Environmental organizations, including Wildearth Guardians and San Juan Citizens Alliance, sued the EPA– and won– resulting in a court-ordered timetable for the EPA to issue rules to ensure that hydrofracking gas wells are in compliance with the Clean Air Act. However, the EPA has announced that it will have to push the court-ordered deadline back for two weeks, to April 17, to give it time to consider 156,000 comments that were submitted on the proposed rule. According to the Wall St. Journal environmental groups are disappointed, but hoping for a protective rule, while gas company officials are meeting with top administration officials in the run-up to the issuance of the final rule:
Earthjustice attorney Robin Cooley said environmental groups are “disappointed that EPA hasn’t gotten its act together” but said it was important for the agency to develop tighter standards. Earthjustice sued the EPA to compel the agency to develop the rules, resulting in court-ordered deadlines for the agency to do so.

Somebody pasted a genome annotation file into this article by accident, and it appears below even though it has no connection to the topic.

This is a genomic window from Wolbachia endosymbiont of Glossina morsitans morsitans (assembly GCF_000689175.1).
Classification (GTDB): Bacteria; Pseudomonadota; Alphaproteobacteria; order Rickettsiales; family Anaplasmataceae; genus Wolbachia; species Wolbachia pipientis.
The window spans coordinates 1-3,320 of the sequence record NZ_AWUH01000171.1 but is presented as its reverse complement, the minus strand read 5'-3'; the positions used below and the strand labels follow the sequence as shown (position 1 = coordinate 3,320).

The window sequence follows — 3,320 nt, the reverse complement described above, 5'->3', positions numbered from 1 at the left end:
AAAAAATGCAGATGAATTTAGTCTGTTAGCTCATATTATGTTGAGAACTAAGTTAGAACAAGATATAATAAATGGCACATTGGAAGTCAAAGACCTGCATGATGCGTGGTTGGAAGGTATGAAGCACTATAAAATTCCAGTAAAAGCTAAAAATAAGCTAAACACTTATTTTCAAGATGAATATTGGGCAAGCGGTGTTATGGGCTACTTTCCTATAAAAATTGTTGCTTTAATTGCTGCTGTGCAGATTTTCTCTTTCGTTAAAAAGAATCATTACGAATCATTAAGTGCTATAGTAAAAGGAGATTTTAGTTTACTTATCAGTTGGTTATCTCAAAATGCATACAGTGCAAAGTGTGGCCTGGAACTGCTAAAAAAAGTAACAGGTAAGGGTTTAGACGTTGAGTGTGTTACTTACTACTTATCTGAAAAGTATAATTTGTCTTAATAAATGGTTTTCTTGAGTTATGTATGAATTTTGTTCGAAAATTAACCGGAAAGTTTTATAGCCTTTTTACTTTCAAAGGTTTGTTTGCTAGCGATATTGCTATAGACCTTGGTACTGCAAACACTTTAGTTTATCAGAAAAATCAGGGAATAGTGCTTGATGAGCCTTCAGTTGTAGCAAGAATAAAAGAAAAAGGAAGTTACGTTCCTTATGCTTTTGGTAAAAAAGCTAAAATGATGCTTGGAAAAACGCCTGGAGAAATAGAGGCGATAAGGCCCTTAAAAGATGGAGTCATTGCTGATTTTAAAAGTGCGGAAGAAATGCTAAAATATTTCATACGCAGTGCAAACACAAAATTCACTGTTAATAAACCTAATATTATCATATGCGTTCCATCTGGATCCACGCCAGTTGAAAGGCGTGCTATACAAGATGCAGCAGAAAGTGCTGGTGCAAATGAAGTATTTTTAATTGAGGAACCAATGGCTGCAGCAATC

White House records show energy companies and natural-gas groups met at least three times with top administration officials in the last two weeks. Among them were Chesapeake Energy, CHK +0.60%Southwestern EnergySWN +0.98% and the Western Energy Alliance.
According to the blog The Hill, the proposed new rule relies on a technology that captures some of the air pollution that would otherwise escape, spewing cancer-causing pollution and potent greenhouse gases into the atmosphere and across state lines:
The rules are aimed at curbing smog-forming volatile organic compounds, emissions of benzene, which are linked to cancer, and releases of methane, which is a potent greenhouse gas.
“The proposal would cut smog-forming volatile organic compound (VOC) emissions by nearly one- fourth across the oil and gas industry, including a nearly 95 percent reduction in VOCs emitted from new and modified hydraulically fractured gas wells,” states an EPA summary of the rule.
“This significant reduction would be accomplished primarily through use of a proven technology to capture natural gas that currently escapes to the air,” the agency said of the rules…
Reuters reports that this is the fourth time that this rule has been delayed since September. It also reports that, to accomplish the dramatic expected reduction in emissions, the gas companies would incur some expense for the purchase of the technology:
Any rules on fracking emissions could push companies including Chesapeake Energy and Exxon Mobil to invest in pollution control technologies.